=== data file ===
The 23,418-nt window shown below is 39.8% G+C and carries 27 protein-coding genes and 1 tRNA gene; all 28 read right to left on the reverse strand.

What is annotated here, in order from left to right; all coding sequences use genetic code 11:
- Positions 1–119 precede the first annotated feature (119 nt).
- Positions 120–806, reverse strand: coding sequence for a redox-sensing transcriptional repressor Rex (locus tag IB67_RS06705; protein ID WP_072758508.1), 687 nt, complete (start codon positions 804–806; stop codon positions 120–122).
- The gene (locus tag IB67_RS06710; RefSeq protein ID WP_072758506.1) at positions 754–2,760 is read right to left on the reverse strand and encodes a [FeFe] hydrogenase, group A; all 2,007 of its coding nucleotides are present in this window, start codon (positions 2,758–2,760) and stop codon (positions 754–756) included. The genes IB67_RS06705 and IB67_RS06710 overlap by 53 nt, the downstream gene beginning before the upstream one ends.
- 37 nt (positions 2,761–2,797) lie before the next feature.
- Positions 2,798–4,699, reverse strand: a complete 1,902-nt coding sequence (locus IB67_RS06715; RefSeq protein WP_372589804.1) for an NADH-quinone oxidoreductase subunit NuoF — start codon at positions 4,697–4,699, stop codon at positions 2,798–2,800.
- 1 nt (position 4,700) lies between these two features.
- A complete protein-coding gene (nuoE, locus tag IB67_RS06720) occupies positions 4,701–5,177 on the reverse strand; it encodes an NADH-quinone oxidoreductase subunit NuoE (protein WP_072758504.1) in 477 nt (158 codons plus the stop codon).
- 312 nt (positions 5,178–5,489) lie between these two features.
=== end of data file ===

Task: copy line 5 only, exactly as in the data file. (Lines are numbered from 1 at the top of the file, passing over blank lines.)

- The gene (locus tag IB67_RS06710; RefSeq protein ID WP_072758506.1) at positions 754–2,760 is read right to left on the reverse strand and encodes a [FeFe] hydrogenase, group A; all 2,007 of its coding nucleotides are present in this window, start codon (positions 2,758–2,760) and stop codon (positions 754–756) included. The genes IB67_RS06705 and IB67_RS06710 overlap by 53 nt, the downstream gene beginning before the upstream one ends.